Canadian international assistance is under review. By announcing this review a mere six months into the term of this government, the Liberals have signalled that they are intending this to be an area of significant policy shifts compared to previous governments.
The decision to focus attention on international assistance is not surprising as even Conservatives would probably be unlikely to highlight this as a policy field where they were very successful. Along with the scandal around Bev Oda's $16 orange juice, Conservative development policy is most remembered for its lack of increases in funding and backlogs in project approval, and for the introduction of a focus on mining in a collaboration with the corporate sector.
Few would thus be surprised if the Liberals and Minister Marie-Claude Bibeau were to conclude their review and decide to eliminate attention to the extractive sector. That would be unfortunate, not because this is a significant area of Canadian commercial activity (it is of course), but because Canada is in an unusual position to offer expertise in an area that is of great relevance and significance to developing countries around the world.
Conservative Development Logic
I am directly active in two fields of Canadian development initiatives that are perceived to be associated with Conservative priorities, Mongolia as a country of focus, and mining as a sector of focus, though not formally designated as such. Some of my research at UBC focuses on Mongolia, and I serve as project lead on the Mongolia activities of the Canadian International Resources and Development Institute (CIRDI).
To most critics, bilateral relations with Mongolia and CIRDI were created at the behest of the mining industry, following a logic that Canadian foreign policy should be driven more by commercial interests. For many observers, this is anathema to international assistance which is motivated by enlightened self-interest, or even by altruism.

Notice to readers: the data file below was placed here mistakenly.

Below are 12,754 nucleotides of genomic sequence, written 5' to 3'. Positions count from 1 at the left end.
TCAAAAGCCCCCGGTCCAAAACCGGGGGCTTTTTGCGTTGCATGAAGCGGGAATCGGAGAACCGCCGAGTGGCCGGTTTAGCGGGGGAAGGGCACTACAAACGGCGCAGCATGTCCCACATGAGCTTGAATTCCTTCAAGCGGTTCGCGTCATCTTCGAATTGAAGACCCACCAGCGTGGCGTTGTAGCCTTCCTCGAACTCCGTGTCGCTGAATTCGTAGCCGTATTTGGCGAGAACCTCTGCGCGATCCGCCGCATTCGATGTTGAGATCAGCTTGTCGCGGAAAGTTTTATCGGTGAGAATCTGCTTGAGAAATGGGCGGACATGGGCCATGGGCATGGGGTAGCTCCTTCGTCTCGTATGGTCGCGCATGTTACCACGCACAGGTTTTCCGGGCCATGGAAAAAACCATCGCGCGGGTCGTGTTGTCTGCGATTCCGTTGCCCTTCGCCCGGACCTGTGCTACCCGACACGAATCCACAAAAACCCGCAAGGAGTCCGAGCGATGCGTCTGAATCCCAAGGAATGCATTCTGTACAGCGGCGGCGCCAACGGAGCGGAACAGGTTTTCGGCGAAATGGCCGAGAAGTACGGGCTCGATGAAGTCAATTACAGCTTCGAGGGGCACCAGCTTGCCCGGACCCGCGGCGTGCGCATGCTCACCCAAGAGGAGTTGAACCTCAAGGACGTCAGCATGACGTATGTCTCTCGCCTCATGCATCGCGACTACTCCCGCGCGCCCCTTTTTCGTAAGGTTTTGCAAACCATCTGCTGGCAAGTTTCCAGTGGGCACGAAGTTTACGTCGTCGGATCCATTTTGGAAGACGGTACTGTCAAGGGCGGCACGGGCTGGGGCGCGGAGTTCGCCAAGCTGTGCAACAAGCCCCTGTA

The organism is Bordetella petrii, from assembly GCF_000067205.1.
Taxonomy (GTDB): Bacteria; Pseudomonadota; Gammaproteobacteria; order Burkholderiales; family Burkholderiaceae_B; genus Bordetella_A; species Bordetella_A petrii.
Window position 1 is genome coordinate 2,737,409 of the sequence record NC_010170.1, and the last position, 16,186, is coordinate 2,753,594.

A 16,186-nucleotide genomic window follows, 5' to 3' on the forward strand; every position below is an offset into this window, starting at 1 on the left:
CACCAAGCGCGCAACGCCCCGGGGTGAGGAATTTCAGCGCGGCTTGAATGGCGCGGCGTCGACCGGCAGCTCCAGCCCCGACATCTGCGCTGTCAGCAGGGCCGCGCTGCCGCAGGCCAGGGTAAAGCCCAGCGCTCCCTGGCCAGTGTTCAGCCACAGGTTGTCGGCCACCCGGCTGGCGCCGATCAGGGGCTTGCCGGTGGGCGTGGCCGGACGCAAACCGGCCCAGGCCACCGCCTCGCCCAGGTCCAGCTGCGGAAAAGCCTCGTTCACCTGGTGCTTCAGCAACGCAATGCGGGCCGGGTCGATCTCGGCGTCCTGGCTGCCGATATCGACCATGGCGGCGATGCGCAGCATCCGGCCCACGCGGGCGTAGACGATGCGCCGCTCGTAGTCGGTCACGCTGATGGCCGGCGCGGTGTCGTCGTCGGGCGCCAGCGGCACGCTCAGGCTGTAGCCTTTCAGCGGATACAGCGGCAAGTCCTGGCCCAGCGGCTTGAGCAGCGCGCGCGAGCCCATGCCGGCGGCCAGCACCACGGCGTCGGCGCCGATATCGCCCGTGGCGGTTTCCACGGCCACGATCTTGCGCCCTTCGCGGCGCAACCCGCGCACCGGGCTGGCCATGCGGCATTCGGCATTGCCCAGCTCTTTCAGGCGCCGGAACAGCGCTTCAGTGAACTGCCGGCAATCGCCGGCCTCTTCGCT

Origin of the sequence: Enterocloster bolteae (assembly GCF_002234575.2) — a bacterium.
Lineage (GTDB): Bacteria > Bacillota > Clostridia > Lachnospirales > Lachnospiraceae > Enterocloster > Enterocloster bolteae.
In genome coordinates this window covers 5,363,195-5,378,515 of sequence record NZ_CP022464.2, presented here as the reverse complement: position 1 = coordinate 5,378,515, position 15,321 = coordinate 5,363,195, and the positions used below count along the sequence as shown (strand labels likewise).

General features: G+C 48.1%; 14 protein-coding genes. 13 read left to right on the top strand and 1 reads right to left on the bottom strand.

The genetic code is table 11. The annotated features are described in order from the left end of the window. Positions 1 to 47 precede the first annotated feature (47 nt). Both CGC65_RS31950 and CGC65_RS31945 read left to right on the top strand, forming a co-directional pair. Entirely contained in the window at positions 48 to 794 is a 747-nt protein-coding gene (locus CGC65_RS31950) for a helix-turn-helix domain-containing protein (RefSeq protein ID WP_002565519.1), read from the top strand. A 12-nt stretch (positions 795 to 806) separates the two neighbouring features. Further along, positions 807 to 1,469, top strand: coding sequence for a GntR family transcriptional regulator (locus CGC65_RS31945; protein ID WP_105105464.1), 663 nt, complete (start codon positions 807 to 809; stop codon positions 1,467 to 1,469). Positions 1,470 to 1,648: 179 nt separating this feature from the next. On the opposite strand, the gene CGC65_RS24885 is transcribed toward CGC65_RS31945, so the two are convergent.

Not only would the development of resource economies potentially benefit Canadian mining companies and the service industry that is such a large part of that sector, but mining companies themselves could be directly involved in development projects that would solidify their social license to operate, and thus reduce their political risk, or so the Conservative logic went.
An Alternative Logic of Comparative Impact Advantage
Anyone who has worked in the development field, as Min. Bibeau has, knows that this is a crowded and even competitive field in some sectors and locations. Needs assessments are not intended to reveal great secrets, and one donor's assessment thus resembles the next. While donors try to avoid duplication, sometimes mandates arise that are independent of immediate needs, or projects take so long to implement that other projects have claimed a similar space. This situation suggests that consideration of specialization and focused interventions has some merit.
If the International Assistance Review leads to a re-focus away from an exclusive concentration on poverty reduction, perhaps toward the UN's Sustainable Development Goals (SDGs, see my "Development Unplugged" post on this topic), what are the SDGs that Canadian aid might have a comparative advantage in?
Note that this is not a logic of a comparative sales advantage, but rather a comparative impact advantage.
In seeking out concentrations of expertise in Canada, it is difficult to ignore the extractive sector. Given the (good and bad) history and size of this sector, and the lack of global rivals in the density of expertise (other than Australia), should international assistance not leverage this expertise to achieve a lasting impact in developing countries?
Expertise about the mining sector exists in many different parts of Canadian society, among NGOs, in regulators at the First Nations, local, provincial and federal level, in the corporate sector, and among academics.
When communities and governments in developing resource economies are looking for help on how to avoid the "resource curse" or how to structure governance of resource projects, they are looking for expertise in this area and Canada comes to mind for many potential beneficiaries.
When a developing country is seeking help in building and maintaining a dyke, no one would be surprised to see a request for assistance to the Dutch government, so why would countries not turn to Canada for assistance regarding natural resources, and why would Canada not want to respond to such requests?
This logic points to:
assistance focused on mining, not to support the (Canadian) mining industry, nor to atone for any (historical or contemporary) sins, but in recognition of the contribution that Canadian expertise can make in this sector.
Elsewhere, I have made other points relevant to the International Assistance Review
- Direct Diplomacy. "Direct Diplomacy in Development Assistance" June 22, 2016
- The Hill Times. "Transparency Should Start Before Decisions Are Made" July 6, 2016
- Development Unplugged. "An incorporation of the SDGs into Canadian policy seems like a clear choice" July 7, 2016
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